Tuesday, September 18, 2007


After nearly a decade of cyclical financial crisis and anaemic economic growth, Jamaica sustained a moderate growth. In 2007, the real economy grew by 3,0 percent. In 2008, the economy is expected to absorb its growth mommentum and increase the annual output by 3,1 percent.

Despite high investment in the mid-1990s, Jamaica experienced a low growth. One of the greatest contributions to fragile output performance is concerningly associated with public debt. A significant share of investment was composed by public investment crowded-out by debt service. The inefficiency and failure of public administration to target the efficiency of investment in effective terms, correlates with lagging productivity growth rate. As the study by the IMF shows, Jamaica's economic performance has been subject to macroeconomic uncertainty. Constantly untamed inflation rate revealed the dependence of the central bank in conducting the monetary policy. Macroeconomic policies asserted on the very principle of aggregate demand (resulted in a persistantly high inflation rate which reduced from double-digit rates to 6,2 percent in 2007, using the inflation targeting framework) do not exclude the possibility of financial crisis as Jamaican experience shows. Through the emulation of rules-based and credibility-asserted monetary policy, the reliance on interest rate outdated the direct money control which is an important source of cyclical inflation pressures.

Economist recently crticized Jamaica's past political frictions which led to irresponsible policy decisions and boosted the impolsion of financial crisis. The abovementioned reliance on aggregate demand consolidated the position of the fiscal policy which lacked the scope of consideration of inflation pressures.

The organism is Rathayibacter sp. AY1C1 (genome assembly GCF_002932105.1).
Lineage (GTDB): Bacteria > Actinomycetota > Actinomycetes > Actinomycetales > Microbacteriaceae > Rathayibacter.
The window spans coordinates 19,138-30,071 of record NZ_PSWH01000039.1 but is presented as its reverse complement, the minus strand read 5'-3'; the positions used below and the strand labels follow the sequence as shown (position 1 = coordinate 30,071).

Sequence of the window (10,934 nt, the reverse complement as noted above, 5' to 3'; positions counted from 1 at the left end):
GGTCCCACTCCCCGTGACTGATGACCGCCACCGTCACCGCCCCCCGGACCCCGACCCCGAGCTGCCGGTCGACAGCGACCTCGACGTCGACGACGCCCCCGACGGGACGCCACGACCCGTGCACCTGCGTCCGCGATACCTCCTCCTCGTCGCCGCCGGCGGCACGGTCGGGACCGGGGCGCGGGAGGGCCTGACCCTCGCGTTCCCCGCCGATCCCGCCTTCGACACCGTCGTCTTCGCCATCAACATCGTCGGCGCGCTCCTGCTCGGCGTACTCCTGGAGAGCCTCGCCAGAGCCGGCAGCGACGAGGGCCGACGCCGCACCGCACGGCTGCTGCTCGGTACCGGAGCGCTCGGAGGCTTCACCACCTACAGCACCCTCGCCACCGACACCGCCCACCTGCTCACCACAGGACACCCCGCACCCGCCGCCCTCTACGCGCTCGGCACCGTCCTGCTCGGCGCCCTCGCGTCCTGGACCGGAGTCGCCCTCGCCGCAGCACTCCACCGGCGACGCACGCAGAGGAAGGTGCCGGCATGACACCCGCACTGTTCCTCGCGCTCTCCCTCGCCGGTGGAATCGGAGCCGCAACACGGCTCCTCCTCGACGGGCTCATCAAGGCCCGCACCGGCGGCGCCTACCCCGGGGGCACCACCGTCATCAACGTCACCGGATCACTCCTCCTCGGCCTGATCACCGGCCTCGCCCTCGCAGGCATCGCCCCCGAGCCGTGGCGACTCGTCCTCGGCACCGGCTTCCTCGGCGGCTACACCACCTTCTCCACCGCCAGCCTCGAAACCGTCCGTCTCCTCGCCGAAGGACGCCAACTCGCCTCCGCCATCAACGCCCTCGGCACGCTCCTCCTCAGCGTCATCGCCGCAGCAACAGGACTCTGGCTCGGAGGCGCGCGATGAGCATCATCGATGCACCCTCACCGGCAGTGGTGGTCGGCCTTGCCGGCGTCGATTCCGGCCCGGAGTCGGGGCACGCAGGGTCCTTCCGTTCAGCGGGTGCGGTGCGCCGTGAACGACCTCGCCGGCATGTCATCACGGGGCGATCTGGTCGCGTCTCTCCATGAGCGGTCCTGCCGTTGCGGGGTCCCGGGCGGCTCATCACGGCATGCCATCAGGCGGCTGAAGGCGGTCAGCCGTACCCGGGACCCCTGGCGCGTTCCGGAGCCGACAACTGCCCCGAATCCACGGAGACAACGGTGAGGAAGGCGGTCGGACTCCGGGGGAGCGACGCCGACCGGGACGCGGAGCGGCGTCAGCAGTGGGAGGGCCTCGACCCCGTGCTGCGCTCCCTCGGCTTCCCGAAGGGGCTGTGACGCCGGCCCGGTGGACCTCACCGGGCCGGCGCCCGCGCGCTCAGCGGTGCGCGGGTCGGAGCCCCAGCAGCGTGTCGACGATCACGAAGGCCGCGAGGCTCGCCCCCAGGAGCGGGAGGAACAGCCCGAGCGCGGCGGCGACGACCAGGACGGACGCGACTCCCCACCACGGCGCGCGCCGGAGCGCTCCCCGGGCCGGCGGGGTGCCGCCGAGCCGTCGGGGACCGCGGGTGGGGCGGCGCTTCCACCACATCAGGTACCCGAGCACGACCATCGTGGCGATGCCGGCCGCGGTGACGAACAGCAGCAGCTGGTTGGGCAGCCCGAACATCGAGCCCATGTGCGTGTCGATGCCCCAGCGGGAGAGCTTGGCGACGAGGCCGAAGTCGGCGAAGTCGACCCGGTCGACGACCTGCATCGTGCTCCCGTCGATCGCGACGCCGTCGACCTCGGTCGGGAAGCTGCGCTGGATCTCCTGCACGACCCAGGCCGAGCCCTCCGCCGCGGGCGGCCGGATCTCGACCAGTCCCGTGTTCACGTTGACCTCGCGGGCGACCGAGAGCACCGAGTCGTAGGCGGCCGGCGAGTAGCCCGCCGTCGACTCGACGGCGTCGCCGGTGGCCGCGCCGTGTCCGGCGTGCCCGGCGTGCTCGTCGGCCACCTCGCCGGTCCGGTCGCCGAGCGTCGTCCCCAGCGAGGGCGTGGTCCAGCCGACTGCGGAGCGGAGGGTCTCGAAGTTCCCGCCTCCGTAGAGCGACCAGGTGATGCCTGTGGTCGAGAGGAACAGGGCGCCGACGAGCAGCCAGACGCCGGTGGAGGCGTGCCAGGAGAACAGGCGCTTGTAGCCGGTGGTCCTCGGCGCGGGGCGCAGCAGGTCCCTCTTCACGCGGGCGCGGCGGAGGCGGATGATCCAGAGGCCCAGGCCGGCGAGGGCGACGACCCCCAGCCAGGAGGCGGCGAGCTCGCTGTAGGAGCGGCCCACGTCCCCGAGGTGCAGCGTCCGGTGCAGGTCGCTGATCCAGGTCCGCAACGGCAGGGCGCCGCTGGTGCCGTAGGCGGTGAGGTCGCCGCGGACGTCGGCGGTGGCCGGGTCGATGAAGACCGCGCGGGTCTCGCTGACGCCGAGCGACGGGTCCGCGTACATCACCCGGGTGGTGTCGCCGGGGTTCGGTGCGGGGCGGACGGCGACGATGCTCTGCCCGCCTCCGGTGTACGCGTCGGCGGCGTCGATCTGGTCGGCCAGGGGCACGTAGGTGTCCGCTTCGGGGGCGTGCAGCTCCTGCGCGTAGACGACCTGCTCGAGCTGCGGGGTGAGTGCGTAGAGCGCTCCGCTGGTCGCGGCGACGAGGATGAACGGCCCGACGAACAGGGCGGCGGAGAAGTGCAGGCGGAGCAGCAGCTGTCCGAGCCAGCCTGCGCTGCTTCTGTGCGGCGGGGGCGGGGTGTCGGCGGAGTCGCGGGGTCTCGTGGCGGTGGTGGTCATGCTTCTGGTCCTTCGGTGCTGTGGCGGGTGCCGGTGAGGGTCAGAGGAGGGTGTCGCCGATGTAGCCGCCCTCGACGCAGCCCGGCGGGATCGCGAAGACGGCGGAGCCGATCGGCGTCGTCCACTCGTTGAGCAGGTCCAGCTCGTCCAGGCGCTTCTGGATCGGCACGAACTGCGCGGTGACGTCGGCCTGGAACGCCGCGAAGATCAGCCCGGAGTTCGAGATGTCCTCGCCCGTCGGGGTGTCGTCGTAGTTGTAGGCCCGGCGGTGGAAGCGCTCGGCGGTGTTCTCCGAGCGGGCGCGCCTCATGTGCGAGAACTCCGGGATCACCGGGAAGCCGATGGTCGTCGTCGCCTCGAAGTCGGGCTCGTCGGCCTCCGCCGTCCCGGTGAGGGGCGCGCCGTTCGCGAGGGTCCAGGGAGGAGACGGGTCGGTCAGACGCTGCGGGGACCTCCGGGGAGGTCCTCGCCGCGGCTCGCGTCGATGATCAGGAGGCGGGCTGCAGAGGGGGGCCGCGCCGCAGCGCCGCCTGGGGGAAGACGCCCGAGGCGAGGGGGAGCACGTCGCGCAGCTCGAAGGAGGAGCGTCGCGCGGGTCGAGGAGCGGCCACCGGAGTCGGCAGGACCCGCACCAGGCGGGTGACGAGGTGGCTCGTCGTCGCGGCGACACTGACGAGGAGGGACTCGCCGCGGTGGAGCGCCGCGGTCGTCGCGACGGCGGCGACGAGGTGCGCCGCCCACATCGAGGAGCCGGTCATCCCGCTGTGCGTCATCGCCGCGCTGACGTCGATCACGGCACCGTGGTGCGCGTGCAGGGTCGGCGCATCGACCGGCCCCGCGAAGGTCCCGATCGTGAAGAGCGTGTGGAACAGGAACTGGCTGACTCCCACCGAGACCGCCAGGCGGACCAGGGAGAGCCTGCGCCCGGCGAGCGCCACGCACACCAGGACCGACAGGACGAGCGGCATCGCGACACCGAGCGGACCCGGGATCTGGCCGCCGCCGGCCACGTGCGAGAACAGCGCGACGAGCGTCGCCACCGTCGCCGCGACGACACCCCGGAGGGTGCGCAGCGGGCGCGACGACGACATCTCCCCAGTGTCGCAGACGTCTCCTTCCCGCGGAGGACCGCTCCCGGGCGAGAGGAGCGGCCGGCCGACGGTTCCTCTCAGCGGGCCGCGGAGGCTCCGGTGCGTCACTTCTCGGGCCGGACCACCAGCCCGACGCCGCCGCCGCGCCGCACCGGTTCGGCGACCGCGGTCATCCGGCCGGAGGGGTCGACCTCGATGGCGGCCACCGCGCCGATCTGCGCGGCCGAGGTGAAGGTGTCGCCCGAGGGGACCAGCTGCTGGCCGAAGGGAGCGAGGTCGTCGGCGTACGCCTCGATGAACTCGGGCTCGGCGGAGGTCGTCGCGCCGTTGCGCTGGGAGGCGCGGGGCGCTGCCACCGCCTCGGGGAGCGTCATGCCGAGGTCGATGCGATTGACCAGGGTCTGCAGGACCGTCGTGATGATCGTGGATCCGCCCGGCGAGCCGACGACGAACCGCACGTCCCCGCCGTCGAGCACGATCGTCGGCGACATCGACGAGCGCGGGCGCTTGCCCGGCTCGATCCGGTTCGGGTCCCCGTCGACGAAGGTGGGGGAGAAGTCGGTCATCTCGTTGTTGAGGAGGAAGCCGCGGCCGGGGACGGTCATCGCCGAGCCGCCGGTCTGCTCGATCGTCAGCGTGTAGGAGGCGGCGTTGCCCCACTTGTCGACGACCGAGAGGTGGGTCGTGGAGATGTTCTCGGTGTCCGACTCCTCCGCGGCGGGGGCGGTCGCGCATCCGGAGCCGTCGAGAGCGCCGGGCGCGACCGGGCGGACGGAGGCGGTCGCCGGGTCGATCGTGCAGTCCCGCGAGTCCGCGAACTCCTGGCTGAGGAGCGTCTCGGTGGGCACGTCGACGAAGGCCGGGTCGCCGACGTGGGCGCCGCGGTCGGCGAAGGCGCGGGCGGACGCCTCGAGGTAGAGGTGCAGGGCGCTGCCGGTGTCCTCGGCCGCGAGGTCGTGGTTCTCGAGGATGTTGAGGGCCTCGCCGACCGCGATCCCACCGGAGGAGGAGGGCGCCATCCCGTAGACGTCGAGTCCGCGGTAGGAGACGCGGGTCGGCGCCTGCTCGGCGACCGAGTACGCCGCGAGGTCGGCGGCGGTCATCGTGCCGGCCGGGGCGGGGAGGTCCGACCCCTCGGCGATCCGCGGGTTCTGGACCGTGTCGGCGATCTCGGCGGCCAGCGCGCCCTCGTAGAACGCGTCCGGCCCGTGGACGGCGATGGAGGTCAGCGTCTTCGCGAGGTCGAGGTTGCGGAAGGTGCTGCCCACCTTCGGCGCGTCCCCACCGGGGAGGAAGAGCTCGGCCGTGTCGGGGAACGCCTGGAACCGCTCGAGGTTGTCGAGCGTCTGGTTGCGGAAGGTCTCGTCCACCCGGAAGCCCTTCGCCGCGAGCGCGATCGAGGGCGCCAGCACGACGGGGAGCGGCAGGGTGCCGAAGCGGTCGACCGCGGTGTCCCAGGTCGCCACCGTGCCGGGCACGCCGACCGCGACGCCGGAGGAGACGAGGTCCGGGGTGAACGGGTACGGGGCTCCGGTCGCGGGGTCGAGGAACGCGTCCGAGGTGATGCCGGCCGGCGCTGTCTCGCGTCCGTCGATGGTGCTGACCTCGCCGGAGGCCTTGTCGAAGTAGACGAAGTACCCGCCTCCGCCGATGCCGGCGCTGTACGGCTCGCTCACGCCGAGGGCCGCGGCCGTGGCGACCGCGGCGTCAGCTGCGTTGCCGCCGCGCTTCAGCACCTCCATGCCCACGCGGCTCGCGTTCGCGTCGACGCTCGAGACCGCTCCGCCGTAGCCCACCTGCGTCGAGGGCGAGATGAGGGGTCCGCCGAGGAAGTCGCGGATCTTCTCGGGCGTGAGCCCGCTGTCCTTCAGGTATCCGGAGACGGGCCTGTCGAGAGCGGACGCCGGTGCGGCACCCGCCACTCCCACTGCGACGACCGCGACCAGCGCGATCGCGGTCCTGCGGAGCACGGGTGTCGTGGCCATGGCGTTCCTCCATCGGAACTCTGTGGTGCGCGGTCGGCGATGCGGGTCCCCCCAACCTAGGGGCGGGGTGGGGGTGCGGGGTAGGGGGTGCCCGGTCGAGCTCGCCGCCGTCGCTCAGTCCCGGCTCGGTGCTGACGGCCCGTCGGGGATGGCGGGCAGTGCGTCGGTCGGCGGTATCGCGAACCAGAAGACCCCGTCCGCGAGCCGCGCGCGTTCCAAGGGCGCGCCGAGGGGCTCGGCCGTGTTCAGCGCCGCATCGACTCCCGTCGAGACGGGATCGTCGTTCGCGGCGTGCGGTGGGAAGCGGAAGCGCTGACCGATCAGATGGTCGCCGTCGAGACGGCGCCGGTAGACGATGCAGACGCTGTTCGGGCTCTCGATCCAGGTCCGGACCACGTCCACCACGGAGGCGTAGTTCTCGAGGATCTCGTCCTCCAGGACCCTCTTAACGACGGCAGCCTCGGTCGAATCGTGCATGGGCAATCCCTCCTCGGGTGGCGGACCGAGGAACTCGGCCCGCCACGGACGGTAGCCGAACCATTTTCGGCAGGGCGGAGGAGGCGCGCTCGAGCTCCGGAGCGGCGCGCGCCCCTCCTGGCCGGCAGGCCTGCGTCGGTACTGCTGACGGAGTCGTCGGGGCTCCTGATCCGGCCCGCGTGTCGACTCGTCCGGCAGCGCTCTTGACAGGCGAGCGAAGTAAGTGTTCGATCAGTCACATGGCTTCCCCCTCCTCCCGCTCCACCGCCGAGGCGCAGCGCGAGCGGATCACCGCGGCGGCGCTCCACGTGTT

But the news from Financial Times about Jamaica seeking to become an offshore financial center is positive and it poses a great measure of challenge in going for sustained growth and improved structural performance whose inadequte and fragile indicators Empirically, the real reason for low taxes is the advancement of general welfare and prosperity and the evidence does not seem to neglect this theorem. According to CIA World Factbook, 5 offshore tax havens and 3 onshore low tax jursidictions are among the world's wealthiest countries in effective terms of GDP per capita (PPP).

Currently, the public debt equals 133,3 percent of the GDP and the experience of lagging economic performance clearly reflects a dodgy profile of Jamaica's international competitiveness. However, with sound and competitive tax policies and first-class business environment, the sustained growth of output is estimated to reach the long-run scope as capital creation and the foreign direct investment inflows will crucially depend on the ability of economic policy and its inclination towards openness and the reduction of macroeconomic uncertainty.

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